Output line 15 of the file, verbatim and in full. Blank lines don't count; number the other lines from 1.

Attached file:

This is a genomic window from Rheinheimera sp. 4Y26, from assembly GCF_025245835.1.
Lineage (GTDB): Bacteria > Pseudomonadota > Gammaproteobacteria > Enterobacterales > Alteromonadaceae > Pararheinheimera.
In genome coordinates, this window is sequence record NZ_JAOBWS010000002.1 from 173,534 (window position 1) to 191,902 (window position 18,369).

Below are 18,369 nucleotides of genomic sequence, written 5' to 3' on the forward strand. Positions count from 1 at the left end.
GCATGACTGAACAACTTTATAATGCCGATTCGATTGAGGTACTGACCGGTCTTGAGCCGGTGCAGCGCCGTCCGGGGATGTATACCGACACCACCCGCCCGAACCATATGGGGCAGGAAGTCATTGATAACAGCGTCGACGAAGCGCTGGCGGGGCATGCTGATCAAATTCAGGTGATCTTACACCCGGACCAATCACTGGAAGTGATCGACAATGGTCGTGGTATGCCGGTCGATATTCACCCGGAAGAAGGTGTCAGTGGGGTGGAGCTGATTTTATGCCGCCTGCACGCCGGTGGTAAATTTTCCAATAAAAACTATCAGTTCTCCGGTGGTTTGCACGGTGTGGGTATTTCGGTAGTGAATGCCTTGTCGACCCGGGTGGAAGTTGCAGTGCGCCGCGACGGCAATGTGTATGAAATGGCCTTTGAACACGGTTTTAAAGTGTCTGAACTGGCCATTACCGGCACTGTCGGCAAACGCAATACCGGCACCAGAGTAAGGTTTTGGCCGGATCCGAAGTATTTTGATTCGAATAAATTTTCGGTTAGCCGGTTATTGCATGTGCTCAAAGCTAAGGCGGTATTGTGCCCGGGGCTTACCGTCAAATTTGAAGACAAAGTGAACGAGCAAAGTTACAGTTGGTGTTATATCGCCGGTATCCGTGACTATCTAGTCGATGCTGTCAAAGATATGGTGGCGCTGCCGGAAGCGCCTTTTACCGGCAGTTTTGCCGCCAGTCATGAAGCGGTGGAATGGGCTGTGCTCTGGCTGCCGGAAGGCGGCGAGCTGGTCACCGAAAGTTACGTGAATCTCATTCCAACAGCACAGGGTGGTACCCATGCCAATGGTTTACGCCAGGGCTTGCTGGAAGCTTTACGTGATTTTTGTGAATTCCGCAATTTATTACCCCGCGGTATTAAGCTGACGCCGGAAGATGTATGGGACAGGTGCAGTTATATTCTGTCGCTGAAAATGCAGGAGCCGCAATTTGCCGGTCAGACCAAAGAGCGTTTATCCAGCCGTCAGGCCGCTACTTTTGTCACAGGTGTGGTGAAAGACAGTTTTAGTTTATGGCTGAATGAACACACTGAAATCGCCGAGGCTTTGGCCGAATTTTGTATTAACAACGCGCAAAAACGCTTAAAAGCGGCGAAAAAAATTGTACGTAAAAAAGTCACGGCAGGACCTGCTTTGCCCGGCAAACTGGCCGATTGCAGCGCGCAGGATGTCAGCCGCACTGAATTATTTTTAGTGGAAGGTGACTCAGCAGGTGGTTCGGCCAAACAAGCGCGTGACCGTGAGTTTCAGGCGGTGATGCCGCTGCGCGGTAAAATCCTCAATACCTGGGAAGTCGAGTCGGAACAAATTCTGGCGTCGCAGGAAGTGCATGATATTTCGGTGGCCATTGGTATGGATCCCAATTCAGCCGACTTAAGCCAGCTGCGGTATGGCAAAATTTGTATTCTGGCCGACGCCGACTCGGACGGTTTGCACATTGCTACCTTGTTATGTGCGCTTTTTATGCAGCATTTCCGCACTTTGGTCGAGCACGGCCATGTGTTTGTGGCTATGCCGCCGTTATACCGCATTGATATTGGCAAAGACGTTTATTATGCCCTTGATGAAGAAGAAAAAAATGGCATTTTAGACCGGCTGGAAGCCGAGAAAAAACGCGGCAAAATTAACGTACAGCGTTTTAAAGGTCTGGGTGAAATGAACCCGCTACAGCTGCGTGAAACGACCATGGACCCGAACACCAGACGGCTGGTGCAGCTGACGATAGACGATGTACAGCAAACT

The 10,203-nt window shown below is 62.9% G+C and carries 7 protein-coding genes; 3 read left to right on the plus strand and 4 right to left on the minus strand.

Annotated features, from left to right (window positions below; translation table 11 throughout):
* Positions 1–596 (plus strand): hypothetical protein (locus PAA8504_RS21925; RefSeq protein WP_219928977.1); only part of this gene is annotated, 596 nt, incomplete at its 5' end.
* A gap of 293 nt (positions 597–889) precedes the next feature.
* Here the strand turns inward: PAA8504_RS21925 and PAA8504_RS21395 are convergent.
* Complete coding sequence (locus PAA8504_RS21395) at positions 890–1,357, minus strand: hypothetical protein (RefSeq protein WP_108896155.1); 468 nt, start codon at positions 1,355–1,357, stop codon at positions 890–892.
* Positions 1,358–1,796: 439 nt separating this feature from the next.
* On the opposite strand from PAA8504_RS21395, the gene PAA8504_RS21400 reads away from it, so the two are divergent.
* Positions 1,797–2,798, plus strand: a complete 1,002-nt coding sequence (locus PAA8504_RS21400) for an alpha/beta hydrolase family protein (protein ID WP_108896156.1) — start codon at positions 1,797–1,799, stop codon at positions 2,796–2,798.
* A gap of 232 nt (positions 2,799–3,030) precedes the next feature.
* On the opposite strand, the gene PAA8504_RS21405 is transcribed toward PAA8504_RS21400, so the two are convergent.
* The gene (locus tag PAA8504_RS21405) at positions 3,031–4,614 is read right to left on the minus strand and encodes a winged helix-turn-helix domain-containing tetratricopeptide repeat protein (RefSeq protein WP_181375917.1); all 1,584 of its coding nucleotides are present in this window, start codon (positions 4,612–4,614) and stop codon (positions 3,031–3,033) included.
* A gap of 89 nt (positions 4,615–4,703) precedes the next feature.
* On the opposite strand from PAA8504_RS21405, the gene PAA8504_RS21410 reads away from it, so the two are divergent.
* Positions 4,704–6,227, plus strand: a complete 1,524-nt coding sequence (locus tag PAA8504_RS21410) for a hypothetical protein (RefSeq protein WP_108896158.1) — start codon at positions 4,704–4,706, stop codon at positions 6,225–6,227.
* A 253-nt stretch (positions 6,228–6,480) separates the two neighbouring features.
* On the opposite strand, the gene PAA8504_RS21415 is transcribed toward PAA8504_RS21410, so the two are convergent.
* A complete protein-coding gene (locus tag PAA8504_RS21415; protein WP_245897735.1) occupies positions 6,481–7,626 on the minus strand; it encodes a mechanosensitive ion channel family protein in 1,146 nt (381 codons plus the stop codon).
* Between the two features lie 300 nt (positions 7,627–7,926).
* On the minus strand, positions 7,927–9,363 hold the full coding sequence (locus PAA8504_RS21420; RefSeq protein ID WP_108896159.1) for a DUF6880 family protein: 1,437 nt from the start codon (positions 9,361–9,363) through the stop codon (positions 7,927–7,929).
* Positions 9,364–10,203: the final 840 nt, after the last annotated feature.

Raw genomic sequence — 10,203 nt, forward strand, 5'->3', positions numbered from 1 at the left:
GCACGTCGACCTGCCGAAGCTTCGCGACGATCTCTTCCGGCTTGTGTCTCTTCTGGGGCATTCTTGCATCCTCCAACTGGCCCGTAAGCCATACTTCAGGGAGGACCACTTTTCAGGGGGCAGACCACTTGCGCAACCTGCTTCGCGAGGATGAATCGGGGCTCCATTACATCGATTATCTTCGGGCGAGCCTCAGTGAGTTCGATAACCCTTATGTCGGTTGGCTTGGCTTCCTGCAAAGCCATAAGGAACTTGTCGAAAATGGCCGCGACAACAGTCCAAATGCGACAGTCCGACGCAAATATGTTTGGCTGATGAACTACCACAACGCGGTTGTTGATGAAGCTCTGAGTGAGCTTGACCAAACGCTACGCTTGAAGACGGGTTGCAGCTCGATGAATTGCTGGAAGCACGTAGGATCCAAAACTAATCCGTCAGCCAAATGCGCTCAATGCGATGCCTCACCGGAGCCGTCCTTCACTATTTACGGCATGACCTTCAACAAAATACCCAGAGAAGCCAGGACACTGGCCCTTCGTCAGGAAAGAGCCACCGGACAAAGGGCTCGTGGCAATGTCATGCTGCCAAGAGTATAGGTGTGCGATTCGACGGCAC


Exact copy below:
* A gap of 232 nt (positions 2,799–3,030) precedes the next feature.